Welcome...

Welcome to the Kansas NSF EPSCoR (KNE) news and announcements blog. Stay up-to-date with all the happenings, discoveries, events and funding opportunities associated with KNE. Enter your email in the "Follow by email" box below an to the right to stay notified of new posts. Feel free to leave comments.

Wednesday, April 19, 2017

Kansas High School Women attend the 2017 Women In Science Conference at the University of Nebraska

    Four Kansas high school teachers and eight of their students traveled to Nebraska to participate in the 19th annual Women in Science Conference at the University of Nebraska – Lincoln.  The Kansas representatives were teachers, sophomores and juniors from Topeka High School in Topeka Kansas and from Free State and Lawrence High School in Lawrence Kansas. This opportunity was sponsored by the current NSF Kansas and Nebraska EPSCoR Track 2 grant titled “Collaborative Research: Imaging and controlling Ultrafast Dynamics of Atoms, Molecules and Nanostructures.” As part of the collaboration's education and outreach initiatives, the Nebraska Women in Science Conference invited Kansas teachers and students to participate.  The conference brings high school girls and their teachers to the University of Nebraska (UNL) campus for a two day science career exploration and networking opportunity. The format of the conference encourages students to “interact with career and academic professional women in science, meet current female science students and other high school girls who are interested in science, and discover countless professions as diverse as biologists, geologists, engineers, food scientists, computer scientists, and those in the medical fields.”
Kansas students touring St. Elizabeth's Medical Center
     The 2017 Women in Science Conference began with a hospital tour at the at the Saint Elizabeth Regional Medical Center on Friday, March 31, 2017, followed by a banquet featuring Dr. Terri Norton of the Nebraska Engineering Department. Saturday, April 1, 2017, was filled with hands-on activities and lab explorations at the Nebraska Union and the Beadle Center.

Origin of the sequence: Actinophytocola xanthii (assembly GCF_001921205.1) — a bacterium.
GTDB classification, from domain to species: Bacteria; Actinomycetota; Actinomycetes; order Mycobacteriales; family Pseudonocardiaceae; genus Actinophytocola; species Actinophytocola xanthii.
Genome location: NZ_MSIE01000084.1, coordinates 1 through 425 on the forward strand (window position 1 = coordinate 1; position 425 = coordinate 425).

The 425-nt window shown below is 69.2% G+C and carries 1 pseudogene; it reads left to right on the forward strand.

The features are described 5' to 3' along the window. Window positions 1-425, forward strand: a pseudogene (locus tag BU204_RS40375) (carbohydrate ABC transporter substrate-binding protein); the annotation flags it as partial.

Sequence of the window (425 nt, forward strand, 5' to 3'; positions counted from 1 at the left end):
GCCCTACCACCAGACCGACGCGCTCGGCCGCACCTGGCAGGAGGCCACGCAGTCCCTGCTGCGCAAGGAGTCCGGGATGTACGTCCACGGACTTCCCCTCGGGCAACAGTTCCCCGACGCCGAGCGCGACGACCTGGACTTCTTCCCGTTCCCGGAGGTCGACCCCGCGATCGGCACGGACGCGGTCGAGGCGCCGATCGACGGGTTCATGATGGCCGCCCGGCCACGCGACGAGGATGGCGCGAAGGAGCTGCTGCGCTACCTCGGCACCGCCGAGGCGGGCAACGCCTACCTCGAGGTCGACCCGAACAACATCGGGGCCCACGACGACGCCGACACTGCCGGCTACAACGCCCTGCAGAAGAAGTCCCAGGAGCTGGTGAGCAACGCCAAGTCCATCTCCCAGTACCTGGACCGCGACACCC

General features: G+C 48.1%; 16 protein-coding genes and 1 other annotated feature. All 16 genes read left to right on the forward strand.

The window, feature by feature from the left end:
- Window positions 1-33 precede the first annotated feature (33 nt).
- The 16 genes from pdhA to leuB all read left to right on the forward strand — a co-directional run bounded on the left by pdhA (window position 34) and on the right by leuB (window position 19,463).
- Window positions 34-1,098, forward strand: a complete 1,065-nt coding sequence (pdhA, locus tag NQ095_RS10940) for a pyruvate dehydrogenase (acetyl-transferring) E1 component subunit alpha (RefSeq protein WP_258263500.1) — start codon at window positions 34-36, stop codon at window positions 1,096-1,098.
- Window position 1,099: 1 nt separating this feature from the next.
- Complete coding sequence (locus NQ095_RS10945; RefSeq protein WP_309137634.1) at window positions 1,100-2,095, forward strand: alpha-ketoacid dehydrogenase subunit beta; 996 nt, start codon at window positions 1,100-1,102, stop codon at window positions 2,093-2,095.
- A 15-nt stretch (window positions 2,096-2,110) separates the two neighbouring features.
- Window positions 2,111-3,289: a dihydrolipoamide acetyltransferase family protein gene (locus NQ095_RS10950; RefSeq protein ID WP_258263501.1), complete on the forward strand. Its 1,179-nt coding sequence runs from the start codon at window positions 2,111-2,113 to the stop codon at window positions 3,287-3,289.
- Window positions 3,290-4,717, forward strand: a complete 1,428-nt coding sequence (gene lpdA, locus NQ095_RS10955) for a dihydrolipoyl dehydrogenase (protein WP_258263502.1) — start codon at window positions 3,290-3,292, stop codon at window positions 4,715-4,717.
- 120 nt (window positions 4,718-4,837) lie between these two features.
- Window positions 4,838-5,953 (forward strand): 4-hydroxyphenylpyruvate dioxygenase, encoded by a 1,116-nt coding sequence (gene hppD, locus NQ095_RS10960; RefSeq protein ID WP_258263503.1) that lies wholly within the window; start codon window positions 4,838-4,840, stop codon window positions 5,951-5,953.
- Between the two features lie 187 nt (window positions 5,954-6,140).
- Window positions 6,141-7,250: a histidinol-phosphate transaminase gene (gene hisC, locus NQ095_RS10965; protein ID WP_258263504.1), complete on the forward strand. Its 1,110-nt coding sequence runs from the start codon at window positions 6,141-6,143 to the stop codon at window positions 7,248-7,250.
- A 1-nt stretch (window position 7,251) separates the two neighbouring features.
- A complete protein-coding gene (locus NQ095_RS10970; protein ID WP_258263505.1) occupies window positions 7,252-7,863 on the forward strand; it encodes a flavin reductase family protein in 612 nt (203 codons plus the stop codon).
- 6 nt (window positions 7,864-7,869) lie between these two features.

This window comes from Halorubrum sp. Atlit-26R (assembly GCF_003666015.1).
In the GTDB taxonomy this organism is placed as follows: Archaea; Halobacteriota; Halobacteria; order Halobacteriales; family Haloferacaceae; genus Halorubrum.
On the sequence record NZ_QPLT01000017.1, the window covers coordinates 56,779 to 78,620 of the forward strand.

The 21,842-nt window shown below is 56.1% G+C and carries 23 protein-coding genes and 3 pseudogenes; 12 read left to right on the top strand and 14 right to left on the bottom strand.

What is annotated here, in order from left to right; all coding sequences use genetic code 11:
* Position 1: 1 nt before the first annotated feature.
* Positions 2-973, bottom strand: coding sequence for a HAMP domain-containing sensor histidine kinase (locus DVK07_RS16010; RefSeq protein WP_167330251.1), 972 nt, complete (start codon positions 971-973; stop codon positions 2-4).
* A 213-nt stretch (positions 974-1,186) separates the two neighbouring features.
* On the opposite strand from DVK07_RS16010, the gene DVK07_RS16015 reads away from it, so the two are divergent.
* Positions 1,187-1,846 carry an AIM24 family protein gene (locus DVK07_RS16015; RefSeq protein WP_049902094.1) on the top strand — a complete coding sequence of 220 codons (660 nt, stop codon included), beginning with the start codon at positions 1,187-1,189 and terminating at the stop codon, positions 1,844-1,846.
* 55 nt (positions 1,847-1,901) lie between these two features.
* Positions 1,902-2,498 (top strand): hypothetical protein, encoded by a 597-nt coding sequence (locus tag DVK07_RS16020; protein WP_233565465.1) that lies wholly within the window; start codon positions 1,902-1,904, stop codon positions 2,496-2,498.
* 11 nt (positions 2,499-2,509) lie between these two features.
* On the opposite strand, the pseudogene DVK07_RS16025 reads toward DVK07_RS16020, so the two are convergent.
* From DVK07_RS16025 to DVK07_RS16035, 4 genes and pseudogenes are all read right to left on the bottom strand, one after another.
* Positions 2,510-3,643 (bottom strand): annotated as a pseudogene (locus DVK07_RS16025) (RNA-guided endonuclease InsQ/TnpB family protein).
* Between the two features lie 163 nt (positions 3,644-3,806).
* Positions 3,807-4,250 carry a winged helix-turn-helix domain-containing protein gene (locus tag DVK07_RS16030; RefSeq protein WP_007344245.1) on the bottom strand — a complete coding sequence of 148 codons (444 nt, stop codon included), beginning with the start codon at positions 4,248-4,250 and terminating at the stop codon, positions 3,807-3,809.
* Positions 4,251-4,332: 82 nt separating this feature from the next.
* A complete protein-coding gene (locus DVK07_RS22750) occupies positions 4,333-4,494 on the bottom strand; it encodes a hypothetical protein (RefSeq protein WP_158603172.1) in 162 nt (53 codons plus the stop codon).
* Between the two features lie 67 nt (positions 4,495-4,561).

The Kansas students' occupational interests ranged from careers in medicine, forensics, biochemistry and zoology.  Karla Gaines, science teacher from Topeka High School, said her students “loved the hospital tour, the session we attended on breaking bones, and the lab session in the afternoon.” She added “I thought the message of the Key note speaker was fantastic.”  Marci Leuschen, science teacher at Free State High School, said her students’ favorite parts of the conference were “the hands on photosynthesis and respiration lab,” and “The round robin forum where they spoke to scientists.” She also commented “the girls all came away from the conference energized about scientific research.  The car ride home they were talking about the women they met over the weekend and the stories they enjoyed. Shoot – the speakers had me convinced to quit my job and enroll at UNL to pursue a career in research science!” Both teachers indicated that the 2017 Women in Science Conference experience “really solidified their students’ interest in pursuing a career in science.”

Funding for this Collaborative Research Experience was provided by the Kansas and Nebraska NSF EPSCoR Track 2 Grant #1430519 titled: "Imaging and Controlling Ultrafast Dynamics of Atoms, Molecules, and Nanostructures."  The Grant's educational objectives are designed to enhance STEM education in Kansas by supporting activities that will lead to an expanded STEM workforce and prepare a new generation for STEM careers in the areas of atomic/molecular/optical science. 


Tuesday, April 4, 2017

Kansas State University hosts 2017 Kansas and Nebraska EPSCoR Collaborative Research: Imaging and Controlling Ultrafast Dynamics of Atoms, Moledules and Nanostructures Symposium

  Over 100 physics and chemistry students and faculty attended the March 31, 2017 Kansas and Nebraska EPSCoR Track 2 Collaborative Research: Imaging and Controlling Ultrafast Dynamics of Atoms, Moledules and Nanostructures Symposium at Kansas State University.